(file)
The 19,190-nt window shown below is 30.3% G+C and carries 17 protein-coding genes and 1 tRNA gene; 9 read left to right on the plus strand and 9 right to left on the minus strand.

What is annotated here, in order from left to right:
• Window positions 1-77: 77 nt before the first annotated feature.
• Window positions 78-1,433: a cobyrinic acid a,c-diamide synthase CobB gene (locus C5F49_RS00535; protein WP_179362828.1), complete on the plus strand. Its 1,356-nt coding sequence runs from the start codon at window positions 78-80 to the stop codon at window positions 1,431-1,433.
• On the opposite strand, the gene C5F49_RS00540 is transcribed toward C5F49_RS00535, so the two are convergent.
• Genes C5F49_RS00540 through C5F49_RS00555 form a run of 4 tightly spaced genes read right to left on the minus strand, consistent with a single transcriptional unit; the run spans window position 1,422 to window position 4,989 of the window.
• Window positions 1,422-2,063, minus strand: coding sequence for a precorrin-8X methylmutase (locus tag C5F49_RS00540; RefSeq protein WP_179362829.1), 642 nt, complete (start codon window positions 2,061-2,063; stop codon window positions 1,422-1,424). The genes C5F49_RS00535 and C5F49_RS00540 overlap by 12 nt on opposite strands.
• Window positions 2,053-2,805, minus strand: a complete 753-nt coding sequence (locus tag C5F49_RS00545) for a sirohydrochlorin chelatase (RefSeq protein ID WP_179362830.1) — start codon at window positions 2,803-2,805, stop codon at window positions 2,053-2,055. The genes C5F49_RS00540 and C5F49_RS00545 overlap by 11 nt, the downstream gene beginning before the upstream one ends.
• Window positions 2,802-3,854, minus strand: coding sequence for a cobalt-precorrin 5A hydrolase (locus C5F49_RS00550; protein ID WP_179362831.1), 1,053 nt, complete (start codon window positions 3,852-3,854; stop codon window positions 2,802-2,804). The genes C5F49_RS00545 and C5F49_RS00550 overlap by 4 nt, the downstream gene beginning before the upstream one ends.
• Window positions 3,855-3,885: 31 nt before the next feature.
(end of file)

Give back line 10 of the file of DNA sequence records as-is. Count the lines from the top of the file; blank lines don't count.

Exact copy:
• Window positions 3,855-3,885: 31 nt before the next feature.